The ongoing — and much delayed — renovation of the Nathaniel Rogers House in Bridgehampton inched forward last week when contractors lifted a replica of the building’s decorative cupola to the rooftop on November 4. The event was witnessed by a handful of Southampton Town officials and representatives of the Bridgehampton Museum, which will use the building as a center for programming, research, and offices for its staff.
“This is a significant accomplishment,” said John Eilertsen, the director of the historical society. “We call this the crowning jewel of the Nathanial Rogers House.” He added that the only major work that needs to be completed is the placement of a balustrade along the roof, the hanging of shutters, and the installation of a replica of the historic picket fence that once surrounded the circa-1820s Greek Revival house that was once owned by the miniature portrait artist National Rogers. After that, it will be down to mop-up operations, as contractors hit punch lists and clean up after their work inside.
Mr. Eilertsen, who has led the historical society for nearly 18 years, had planned to move into one of the building’s offices himself, but that was before problems uncovered during the restoration project delayed its competition by two years and added thousands of dollars to its cost.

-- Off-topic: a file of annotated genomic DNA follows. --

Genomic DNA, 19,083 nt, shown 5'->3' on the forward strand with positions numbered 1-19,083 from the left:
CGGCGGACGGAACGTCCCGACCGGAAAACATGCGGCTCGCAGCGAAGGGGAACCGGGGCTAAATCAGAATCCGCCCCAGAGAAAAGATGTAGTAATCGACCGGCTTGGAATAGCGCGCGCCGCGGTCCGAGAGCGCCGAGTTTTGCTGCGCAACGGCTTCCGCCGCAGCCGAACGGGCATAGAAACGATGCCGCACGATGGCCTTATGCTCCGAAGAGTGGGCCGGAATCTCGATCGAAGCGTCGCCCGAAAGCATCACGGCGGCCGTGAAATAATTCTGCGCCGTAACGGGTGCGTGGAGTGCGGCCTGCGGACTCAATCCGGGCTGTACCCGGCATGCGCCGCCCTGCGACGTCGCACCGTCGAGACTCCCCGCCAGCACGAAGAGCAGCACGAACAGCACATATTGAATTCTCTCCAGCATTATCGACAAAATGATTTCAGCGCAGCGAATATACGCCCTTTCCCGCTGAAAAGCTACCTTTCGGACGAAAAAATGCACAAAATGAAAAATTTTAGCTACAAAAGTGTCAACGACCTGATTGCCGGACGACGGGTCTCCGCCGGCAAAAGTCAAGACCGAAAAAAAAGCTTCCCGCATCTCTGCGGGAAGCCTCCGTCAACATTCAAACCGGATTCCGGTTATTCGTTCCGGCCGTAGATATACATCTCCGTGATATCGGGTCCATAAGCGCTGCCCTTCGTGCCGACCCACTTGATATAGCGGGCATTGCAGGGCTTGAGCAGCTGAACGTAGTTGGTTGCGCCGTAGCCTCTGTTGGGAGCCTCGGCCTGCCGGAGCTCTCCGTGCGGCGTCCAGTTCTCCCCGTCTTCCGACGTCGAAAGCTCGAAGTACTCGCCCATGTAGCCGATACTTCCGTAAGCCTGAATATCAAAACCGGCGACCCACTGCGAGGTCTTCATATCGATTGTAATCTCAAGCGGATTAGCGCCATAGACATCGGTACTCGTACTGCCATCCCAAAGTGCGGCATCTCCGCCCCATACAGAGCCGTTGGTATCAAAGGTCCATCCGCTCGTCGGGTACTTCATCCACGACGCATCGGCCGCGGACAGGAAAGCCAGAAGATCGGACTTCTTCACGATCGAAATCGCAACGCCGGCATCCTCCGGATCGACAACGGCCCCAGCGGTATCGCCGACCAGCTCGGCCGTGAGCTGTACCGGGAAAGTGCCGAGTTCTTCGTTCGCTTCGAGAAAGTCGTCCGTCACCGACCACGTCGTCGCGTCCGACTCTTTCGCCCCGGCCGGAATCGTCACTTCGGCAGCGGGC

With the finish line just over the horizon, Mr. Eilertsen recently informed the museum’s board of his intention to retire. He has agreed to stay on until a replacement can be found, but no longer than the end of 2021. This week, he joked that he might be able to move into the new director’s corner office for “a couple of weeks,” but said it is more likely “I will pass it on to the next director.”
A native of Queens, Mr. Eilertsen, who holds a doctorate in folklore and folklife from the University of Pennsylvania, worked on a Suffolk County project to document maritime life on Long Island and worked for a time with the baymen of East Hampton. He eventually became the first director of the Hallockville Farm Museum before coming to Bridgehampton.
His final project with the museum has involved the transformation of the Rogers House into its headquarters, while the Corwith House on the other end of Main Street will be dedicated to preserving a glimpse of Bridgehampton’s agrarian past.
“It is a historic home that is in a conspicuous location,” Southampton Town Councilman Tommy John Schiavoni added of the Nathaniel Rogers House. He said the Town Board had long supported the project and praised the historical society for taking a leadership role in the construction work.
The town teamed up with private donors to buy the property from its former owner, James Hopping, in 2003 for $3.55 million. The town used $3 million from its Community Preservation Fund and private donors chipped in another $550,000 to stave off a commercial development of the property. Over the years, another $5.6 million, including town contributions and grants, have been poured into the restoration project.